Therefore, a more useful way of comparing the performance of various AAMs is their “no-escape zone” – the zone within which there is a high (defined) kill probability against a target even if it has been alerted. In other words, the target aircraft cannot manoeuvre its way out of danger once a missile is launched at it.
The latest fifth-generation AAMs have high resistance to IR counter-measures, impressive off-bore sight performance and extreme agility. These qualities are enhanced by seekers with electro-optical Imaging Infra-Red (IIR) that allow the missiles to “see” images rather than single points of IR radiation. Advanced digital processing also gives the missiles greatly expanded no-escape zones and increased ranges. In other words, more problems for those who happen to be at the receiving end of missile attacks.
Calculations show that the Meteor could be three to five times as lethal as the best current BVRAAMs.
Most modern AD systems are underpinned by Airborne Warning and Control System (AWACS) aircraft, or their poor cousins, Airborne Early Warning and Control System (AEW&CS) aircraft. Any adversary would obviously be keen to get rid of these highly capable and expensive planes. For instance, the Russian Novator K-100 is an AAM specifically designed as an “AWACS killer” at ranges up to 200 km. It can also engage other lucrative targets like Air-to-Air Refuelling (AAR) aircraft, maritime patrol aircraft, Intelligence, Surveillance and Reconnaissance (ISR) aircraft and Electronic Warfare (EW) aircraft.
For many years, China was heavily dependent on imports of cutting-edge missiles. Not any longer. On September 15, 2015, China conducted a flight test of its latest BVRAAM, the PL-15, and it successfully destroyed a target Unmanned Aerial Vehicle (UAV). While details are sketchy, it is believed the PL-15 has improved propulsion systems, an advanced rocket motor and maybe even a ramjet engine that significantly increase its maximum range. Since the PL-15’s predecessor, the PL-12, has a range of about 100 km, it is presumed that the new missile can fly much farther, perhaps 150 to 200 km. If this is true it would pose a grave threat to US aircraft because it could be launched while flying out of range of many of America’s current missiles.
The PL-15 also has an improved active radar seeker and jam-resistant data links. Although Chinese aircraft like the J-11B and forthcoming stealth fighters such as the J-20 and J-31 do not yet have long-range radars it is possible that China’s KJ-2000 AEW&C aircraft would assist them. The KJ-2000 could communicate the location of the target aircraft to the attacker and provide minor course corrections to the PL-15’s advanced radar so as to guide it unerringly to the target.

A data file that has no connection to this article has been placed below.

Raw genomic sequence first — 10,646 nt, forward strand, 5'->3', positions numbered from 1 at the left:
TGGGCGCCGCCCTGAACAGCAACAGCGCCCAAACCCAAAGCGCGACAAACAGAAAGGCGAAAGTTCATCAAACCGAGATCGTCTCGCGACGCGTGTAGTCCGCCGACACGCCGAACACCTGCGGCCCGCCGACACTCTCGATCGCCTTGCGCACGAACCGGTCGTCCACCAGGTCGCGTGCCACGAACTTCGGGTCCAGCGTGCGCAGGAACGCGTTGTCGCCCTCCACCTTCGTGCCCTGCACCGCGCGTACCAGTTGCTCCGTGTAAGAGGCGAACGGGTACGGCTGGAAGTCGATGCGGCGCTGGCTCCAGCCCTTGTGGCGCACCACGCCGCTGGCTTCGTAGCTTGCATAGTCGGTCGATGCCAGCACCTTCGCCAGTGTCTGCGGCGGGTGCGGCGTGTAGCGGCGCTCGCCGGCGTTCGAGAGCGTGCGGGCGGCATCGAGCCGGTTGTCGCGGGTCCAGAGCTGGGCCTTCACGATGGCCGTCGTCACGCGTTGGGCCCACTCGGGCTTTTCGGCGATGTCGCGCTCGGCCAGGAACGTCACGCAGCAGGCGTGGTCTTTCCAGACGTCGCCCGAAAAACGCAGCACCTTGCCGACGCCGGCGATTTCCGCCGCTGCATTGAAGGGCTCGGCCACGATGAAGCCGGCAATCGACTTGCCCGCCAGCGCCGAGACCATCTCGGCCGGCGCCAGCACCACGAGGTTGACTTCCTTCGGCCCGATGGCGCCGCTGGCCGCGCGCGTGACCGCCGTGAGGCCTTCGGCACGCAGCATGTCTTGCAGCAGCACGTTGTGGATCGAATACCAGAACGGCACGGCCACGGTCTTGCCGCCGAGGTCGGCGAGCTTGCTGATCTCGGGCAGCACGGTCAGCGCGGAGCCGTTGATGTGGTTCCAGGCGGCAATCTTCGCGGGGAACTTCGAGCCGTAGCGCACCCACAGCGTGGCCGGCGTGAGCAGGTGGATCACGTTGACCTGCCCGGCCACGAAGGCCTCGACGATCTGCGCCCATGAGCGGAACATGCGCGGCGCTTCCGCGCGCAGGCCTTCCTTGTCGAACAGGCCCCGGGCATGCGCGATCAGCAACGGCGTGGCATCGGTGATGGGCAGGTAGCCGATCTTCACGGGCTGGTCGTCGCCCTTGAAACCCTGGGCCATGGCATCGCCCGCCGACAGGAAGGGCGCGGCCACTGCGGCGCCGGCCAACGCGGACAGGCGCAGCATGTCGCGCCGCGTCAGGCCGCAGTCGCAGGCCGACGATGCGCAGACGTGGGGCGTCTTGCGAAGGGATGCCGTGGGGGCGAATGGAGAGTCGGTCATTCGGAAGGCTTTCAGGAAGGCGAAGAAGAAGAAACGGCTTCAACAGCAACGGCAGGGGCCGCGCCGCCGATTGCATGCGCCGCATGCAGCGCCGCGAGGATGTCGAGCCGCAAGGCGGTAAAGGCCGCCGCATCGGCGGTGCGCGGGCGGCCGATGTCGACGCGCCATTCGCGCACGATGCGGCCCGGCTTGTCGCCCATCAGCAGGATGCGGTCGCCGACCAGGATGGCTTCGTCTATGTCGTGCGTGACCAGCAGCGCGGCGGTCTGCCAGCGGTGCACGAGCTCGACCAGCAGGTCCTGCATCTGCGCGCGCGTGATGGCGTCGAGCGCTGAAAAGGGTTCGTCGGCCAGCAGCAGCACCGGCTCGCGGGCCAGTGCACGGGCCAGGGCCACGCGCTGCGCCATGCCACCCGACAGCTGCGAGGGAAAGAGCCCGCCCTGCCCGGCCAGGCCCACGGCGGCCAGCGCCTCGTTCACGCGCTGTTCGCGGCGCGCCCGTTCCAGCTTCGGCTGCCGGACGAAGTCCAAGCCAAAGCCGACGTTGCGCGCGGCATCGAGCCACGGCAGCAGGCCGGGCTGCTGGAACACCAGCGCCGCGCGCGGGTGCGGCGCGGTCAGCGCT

Israel is a renowned exponent of aerial warfare and the missile most responsible for its proficiency is the Python.
Europe too is striving to improve its missile clout. MBDA, a European multi-national developer and manufacturer, will soon offer the Meteor radar-guided BVRAAM with a range of over 100 km. The Meteor is effective even against distant manoeuvering targets in a heavy Electronic Counter Measures (ECM) environment. It features an active radar seeker, a two-way data link to provide target information updates to the missile in flight, a solid-fuel ramjet motor and a blast fragmentation warhead armed with proximity and impact fuses for maximum damage. It is claimed to be one of the best AAMs in the world with the biggest no-escape zone.
Calculations show that the Meteor could be three to five times as lethal as the best current BVRAAMs. That is because its ramjet power can be varied so as to make it fastest when it is approaching its quarry, rendering escape difficult if not impossible. MBDA already has over 1,000 Meteor missiles on order, to equip all three of Europe’s advanced fighters – the Eurofighter Typhoon, the Dassault Rafale and the Saab JAS 39 Gripen. It is quite likely that the US Lockheed Martin F-35 Lightning II stealth fighter might also be equipped with the Meteor later. The Meteor would be an improvement over the current leading AAM of the West – Raytheon’s AIM-120D AMRAAM, with a claimed range of about 180 km but probably less in real-life engagements.
Israel is a renowned exponent of aerial warfare and the missile most responsible for its proficiency is the Python. The latest model, the Python-5, is claimed to be among the world’s best. As a BVRAAM, it has Lock-On After Launch (LOAL) capability. It also has all-aspect/all-direction attack ability. This versatile missile is also usable in very short range combat.